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IMA PONZI SCHEME

Ever heard of Ponzi Schemes? This ubiquitous word that represents any scam or fraudulent activity has a history dating back to the summer of 1920s when Charles Ponzi carried it out. He became well known throughout the United States because of the huge amount of money that he took in. However, the first recorded instances of this sort of investment scam can be traced back to the mid-to-late 1800s and since then there have been thousands of prominent ponzi schemes duped billions of investors’ money.



There have been several Ponzi schemes, but one scheme that has recently left many investors in the lurch lately is, the IMA PONZI SCHEME. Founded in 2013 by Mohammad Mansoor Khan, I Monetary Advisory Private Ltd. (IMA), was an Islamic investment company headquartered in Bangalore. IMA was a successor of  Iliyas-Mansoor Advisory co-founded in 2006 by Khan and his partner named Iliyas, which failed terribly in 2008 and dissolved but was unknown to common people.

 Khan restricted the scheme to practising Muslims only. He promised a return of 7% to 8% through the investment in billions and roped in influential people of Muslim community to speak for him. They were deluded in pretext of being the continued successor of a successful company having years’ of standing and promised that hospitals and schools will be built with the corpus. The employees followed pious practices to maintain the belief. Donations were made and investors were gifted Holy Quran. Returns yielded well initially around 9% to 5%. Consequently IMA Group diversified into other segments including jewellery (IMA Jewellers), real estate (IMA Builders and Developers), bullion trading (IMA Bullion and Trading) and IMA Gold, groceries (Mulberry Greens), pharmacy (Frontline Pharma), hospitals (Frontline Multispeciality Hospital), and publishing.

The company was highlighted in 2015 owing to the massive discounts offered by IMA Jewels on purchases of gold, but it got saved. The Reserve Bank of India (RBI) suspected it of being a Ponzi scheme and tipped off the Revenue Department. Somehow the latter couldn’t pull off any legal actions against IMA. The case came to attention when Khan fled to Dubai, and shot a video message saying that he was committing suicide because of corruption in the state and central governments. Revenue Department investigated Mansoor Khan in early 2017 with searches of his properties and non-filing of ITR returns. After 3-months of chasing, he was arrested on 21 July on his arrival. This collapse is estimated to have costed 4000 crore (USD 560 million).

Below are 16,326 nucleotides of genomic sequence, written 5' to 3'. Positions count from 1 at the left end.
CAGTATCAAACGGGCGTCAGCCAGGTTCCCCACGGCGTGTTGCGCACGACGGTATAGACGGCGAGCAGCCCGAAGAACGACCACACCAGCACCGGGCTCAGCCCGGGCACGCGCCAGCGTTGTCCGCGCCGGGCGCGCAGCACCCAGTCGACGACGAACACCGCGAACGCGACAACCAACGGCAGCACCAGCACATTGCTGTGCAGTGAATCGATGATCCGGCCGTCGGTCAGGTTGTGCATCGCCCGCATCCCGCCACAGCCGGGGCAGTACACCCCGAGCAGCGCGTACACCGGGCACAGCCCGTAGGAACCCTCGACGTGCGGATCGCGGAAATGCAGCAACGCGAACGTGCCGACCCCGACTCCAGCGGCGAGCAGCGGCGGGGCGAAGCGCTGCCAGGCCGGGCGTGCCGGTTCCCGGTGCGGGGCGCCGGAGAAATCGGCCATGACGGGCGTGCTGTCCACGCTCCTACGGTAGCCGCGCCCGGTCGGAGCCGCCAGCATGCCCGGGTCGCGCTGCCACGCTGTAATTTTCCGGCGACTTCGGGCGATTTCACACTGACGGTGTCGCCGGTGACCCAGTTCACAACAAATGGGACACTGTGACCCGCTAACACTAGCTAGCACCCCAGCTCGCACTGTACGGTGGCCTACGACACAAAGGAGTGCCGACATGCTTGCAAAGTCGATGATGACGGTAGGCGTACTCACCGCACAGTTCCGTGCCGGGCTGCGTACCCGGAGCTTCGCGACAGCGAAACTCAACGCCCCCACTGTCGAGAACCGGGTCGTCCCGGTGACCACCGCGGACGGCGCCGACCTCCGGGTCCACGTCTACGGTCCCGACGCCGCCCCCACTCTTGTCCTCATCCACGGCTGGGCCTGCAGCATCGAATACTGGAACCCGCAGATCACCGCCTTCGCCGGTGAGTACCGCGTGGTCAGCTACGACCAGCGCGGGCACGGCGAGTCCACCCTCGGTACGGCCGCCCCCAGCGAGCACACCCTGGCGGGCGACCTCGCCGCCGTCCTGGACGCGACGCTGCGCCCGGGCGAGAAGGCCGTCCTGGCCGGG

As said by Investopedia, “A Ponzi scheme is an investment fraud in which clients are promised a large profit at little to no risk.” Such schemes seem lucrative and safe to investors making them the most apt investment opportunity. But the question is how to see the red flags and avoid being tricked? We’re here to tell you how not to fall prey to one.

· If it’s too good to be true! That should be the primary red flag. Ensure you investigate further before putting your money there.

· Consistent returns should be a good thing, right? Not always. Returns on any investment fluctuate based on the market condition.

· You aren’t given authentic paperwork or if the scheme incorporates a complex structure that isn’t being explained to you.

· If the scheme doesn’t let you withdraw your principal amount or insists you to stay invested for higher returns, it could be an indication of scam.

· Always check with the company if it is registered with a financial regulator. A company registered with the Registrar of Company does not mean it’s authentic. The investment scheme has to be registered under the RBI, SEBI, IRDAI or PFRDA. You can check on RBI’s Sachet website.

Most often, Ponzi schemes thrive over a person’s greed to make a quick buck. So always remember, if it sounds too good to be true, then it’s most likely a scam!


---Aarushi Sharma

(Gargi College)

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